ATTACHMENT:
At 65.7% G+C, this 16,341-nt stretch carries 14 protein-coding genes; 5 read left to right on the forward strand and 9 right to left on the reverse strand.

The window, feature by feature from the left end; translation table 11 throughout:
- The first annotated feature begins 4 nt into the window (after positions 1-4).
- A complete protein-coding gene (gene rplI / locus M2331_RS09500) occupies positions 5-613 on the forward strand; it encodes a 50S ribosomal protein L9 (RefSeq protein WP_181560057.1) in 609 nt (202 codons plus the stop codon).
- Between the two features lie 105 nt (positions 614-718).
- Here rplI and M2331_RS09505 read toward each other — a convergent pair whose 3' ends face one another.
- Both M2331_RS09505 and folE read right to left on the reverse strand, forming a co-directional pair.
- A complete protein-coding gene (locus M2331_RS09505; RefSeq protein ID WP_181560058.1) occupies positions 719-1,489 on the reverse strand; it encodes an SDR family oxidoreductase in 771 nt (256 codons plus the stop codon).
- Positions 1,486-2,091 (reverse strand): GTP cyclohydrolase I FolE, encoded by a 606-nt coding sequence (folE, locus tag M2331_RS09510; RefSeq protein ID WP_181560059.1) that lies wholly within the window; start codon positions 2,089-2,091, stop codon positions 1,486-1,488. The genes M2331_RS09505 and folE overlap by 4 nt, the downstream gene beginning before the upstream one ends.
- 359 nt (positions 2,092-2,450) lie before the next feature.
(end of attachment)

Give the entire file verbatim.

At 65.7% G+C, this 16,341-nt stretch carries 14 protein-coding genes; 5 read left to right on the forward strand and 9 right to left on the reverse strand.

The window, feature by feature from the left end; translation table 11 throughout:
- The first annotated feature begins 4 nt into the window (after positions 1-4).
- A complete protein-coding gene (gene rplI / locus M2331_RS09500) occupies positions 5-613 on the forward strand; it encodes a 50S ribosomal protein L9 (RefSeq protein WP_181560057.1) in 609 nt (202 codons plus the stop codon).
- Between the two features lie 105 nt (positions 614-718).
- Here rplI and M2331_RS09505 read toward each other — a convergent pair whose 3' ends face one another.
- Both M2331_RS09505 and folE read right to left on the reverse strand, forming a co-directional pair.
- A complete protein-coding gene (locus M2331_RS09505; RefSeq protein ID WP_181560058.1) occupies positions 719-1,489 on the reverse strand; it encodes an SDR family oxidoreductase in 771 nt (256 codons plus the stop codon).
- Positions 1,486-2,091 (reverse strand): GTP cyclohydrolase I FolE, encoded by a 606-nt coding sequence (folE, locus tag M2331_RS09510; RefSeq protein ID WP_181560059.1) that lies wholly within the window; start codon positions 2,089-2,091, stop codon positions 1,486-1,488. The genes M2331_RS09505 and folE overlap by 4 nt, the downstream gene beginning before the upstream one ends.
- 359 nt (positions 2,092-2,450) lie before the next feature.